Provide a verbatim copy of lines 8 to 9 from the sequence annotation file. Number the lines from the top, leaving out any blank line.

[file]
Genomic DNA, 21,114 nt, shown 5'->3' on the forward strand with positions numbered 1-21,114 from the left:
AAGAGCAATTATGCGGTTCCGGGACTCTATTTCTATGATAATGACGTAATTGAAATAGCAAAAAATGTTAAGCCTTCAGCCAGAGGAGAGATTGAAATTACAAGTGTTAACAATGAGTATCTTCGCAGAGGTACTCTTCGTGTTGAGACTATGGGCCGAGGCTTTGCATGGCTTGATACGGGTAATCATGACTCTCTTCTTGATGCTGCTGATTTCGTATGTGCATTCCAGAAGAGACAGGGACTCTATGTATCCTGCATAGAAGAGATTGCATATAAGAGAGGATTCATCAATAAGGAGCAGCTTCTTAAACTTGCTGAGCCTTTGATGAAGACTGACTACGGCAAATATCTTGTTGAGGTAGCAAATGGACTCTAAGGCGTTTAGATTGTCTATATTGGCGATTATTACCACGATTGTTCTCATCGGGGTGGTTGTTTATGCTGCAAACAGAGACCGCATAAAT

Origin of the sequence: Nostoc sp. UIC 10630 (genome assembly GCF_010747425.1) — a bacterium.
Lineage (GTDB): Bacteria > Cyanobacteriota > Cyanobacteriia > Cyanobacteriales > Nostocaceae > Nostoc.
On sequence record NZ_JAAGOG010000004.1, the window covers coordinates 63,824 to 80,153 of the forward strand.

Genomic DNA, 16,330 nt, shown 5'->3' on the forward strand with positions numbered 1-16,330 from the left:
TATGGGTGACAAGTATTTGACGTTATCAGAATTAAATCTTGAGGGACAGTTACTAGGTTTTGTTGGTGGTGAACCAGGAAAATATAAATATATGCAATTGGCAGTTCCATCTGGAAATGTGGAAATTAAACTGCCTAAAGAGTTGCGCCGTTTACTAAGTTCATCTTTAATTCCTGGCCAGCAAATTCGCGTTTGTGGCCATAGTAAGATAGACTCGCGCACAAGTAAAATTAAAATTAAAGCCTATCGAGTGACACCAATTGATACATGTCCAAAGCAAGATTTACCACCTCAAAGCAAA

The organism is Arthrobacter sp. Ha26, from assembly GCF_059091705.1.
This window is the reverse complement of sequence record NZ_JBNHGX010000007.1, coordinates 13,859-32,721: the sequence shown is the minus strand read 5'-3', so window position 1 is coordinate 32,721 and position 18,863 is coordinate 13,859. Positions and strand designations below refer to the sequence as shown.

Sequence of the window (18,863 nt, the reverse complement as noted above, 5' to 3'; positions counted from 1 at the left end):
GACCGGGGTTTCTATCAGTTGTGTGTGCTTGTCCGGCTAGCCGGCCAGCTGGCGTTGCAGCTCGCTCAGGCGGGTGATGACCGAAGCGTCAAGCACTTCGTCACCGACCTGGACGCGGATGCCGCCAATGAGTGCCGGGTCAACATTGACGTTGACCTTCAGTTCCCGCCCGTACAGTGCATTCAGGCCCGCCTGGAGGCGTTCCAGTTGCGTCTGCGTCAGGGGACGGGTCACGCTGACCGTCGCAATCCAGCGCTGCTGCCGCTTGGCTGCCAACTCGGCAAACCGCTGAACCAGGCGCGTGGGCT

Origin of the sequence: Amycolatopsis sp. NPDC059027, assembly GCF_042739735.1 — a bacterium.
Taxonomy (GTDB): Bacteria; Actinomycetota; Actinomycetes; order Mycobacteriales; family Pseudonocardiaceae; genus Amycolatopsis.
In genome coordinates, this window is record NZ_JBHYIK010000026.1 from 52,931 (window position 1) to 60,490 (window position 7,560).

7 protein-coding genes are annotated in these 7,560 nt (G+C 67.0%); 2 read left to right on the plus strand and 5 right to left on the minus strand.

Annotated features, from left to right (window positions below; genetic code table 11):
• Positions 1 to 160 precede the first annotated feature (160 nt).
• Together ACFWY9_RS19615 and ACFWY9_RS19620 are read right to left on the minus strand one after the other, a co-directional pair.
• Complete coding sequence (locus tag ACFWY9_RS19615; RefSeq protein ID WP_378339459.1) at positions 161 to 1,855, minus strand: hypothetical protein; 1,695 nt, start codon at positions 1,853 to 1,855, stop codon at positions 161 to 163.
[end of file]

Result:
The organism is Arthrobacter sp. Ha26, from assembly GCF_059091705.1.
This window is the reverse complement of sequence record NZ_JBNHGX010000007.1, coordinates 13,859-32,721: the sequence shown is the minus strand read 5'-3', so window position 1 is coordinate 32,721 and position 18,863 is coordinate 13,859. Positions and strand designations below refer to the sequence as shown.